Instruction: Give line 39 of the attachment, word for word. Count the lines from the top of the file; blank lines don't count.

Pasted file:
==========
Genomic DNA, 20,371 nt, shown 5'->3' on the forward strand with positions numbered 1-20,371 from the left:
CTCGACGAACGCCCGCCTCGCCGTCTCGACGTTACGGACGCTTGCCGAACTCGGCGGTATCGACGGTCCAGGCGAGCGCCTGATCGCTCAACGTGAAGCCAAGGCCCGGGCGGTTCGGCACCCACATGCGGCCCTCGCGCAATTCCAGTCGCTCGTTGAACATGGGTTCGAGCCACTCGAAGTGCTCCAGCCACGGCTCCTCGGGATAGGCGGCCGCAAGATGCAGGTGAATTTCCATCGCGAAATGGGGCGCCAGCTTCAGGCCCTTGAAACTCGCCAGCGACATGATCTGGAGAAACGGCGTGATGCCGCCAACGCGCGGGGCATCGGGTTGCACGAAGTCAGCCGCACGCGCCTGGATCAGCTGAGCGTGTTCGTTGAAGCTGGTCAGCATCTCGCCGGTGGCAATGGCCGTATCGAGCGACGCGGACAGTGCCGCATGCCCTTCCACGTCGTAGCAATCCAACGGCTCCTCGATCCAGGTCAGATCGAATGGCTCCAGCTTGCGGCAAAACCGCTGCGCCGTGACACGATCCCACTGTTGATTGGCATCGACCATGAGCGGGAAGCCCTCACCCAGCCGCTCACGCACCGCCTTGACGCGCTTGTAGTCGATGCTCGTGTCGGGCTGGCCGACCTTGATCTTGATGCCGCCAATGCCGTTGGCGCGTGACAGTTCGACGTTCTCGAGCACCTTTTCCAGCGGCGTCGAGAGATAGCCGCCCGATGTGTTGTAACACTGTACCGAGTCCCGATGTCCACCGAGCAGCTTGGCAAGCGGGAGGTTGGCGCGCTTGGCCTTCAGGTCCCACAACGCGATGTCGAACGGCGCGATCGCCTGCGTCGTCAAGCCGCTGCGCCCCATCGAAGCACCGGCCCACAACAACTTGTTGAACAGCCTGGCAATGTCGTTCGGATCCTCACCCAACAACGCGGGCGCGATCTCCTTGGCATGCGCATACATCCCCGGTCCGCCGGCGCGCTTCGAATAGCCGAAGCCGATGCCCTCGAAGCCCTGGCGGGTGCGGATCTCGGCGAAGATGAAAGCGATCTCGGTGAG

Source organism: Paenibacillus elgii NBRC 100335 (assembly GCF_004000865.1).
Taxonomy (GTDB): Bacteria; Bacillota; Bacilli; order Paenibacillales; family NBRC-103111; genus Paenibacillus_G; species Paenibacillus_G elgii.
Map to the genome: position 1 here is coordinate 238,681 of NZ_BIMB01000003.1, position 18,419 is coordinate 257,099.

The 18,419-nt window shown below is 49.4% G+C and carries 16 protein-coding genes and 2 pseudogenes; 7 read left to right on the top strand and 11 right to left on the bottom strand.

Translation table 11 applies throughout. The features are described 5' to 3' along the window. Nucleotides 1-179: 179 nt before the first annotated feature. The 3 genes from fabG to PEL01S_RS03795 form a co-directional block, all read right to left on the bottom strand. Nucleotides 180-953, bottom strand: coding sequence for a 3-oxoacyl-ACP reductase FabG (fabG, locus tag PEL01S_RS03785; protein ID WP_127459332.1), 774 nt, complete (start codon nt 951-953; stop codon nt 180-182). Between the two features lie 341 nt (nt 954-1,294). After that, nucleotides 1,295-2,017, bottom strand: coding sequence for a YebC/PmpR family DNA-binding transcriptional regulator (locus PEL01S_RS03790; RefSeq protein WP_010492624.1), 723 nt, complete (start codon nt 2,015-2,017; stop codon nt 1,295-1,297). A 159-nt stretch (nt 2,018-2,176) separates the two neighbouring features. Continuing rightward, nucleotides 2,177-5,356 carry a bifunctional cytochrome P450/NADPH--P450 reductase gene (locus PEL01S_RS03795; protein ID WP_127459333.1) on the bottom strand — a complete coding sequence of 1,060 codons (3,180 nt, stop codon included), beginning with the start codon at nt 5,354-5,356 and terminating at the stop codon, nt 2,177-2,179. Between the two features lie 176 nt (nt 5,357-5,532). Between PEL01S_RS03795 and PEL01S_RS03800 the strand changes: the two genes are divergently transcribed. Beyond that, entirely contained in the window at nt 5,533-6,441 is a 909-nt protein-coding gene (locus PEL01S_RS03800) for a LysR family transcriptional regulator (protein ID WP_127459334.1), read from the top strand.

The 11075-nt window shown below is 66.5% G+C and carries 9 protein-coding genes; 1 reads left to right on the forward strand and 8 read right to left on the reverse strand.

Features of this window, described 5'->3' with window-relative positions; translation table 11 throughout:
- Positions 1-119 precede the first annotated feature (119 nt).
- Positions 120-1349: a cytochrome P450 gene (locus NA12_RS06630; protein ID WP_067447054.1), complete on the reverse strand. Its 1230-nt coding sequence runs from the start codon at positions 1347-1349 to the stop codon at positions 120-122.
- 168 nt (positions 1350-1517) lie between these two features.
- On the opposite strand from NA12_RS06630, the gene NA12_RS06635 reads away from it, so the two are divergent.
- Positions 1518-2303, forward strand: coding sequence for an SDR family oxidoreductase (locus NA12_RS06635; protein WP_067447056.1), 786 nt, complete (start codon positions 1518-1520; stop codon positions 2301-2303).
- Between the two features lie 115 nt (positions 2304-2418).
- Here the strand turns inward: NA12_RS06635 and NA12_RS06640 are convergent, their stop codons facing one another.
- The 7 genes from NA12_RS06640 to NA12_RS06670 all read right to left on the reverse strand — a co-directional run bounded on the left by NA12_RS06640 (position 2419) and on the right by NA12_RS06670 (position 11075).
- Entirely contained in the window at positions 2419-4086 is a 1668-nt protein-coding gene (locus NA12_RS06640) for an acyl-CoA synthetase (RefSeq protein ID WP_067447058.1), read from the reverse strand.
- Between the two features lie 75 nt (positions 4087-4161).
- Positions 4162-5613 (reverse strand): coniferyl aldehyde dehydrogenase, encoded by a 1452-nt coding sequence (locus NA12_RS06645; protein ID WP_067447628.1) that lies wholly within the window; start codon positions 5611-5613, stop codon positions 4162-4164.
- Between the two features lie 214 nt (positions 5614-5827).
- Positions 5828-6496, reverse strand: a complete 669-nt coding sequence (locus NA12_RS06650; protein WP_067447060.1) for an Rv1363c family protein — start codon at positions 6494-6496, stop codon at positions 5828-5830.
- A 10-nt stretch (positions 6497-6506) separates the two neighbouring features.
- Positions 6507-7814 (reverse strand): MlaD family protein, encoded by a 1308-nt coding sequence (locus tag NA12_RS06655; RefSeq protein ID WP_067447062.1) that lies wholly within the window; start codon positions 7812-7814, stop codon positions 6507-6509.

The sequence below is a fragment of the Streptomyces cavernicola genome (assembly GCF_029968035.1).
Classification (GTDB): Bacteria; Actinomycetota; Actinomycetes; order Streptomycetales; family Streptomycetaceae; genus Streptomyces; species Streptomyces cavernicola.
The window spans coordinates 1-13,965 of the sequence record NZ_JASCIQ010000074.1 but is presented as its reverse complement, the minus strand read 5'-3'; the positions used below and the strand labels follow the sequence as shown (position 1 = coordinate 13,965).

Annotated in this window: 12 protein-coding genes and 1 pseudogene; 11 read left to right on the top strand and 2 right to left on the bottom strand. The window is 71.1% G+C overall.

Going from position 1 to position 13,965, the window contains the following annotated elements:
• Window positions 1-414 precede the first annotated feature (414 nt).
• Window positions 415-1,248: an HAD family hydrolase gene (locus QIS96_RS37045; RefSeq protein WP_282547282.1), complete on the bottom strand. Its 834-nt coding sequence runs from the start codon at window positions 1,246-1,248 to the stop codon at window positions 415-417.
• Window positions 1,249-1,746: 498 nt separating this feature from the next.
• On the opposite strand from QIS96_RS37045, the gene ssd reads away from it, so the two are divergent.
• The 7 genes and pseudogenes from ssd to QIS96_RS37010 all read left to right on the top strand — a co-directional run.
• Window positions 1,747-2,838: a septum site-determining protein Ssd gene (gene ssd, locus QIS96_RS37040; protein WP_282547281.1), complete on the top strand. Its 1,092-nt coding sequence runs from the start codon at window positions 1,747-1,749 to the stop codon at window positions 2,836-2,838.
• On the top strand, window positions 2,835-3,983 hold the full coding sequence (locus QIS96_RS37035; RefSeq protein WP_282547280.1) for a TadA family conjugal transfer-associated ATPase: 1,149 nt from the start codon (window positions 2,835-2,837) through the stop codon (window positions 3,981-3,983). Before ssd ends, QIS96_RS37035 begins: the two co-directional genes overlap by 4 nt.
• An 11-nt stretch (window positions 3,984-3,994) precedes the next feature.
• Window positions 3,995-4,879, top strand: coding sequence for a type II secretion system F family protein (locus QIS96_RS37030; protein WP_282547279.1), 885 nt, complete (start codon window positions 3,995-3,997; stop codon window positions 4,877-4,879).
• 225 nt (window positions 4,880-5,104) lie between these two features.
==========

• 225 nt (window positions 4,880-5,104) lie between these two features.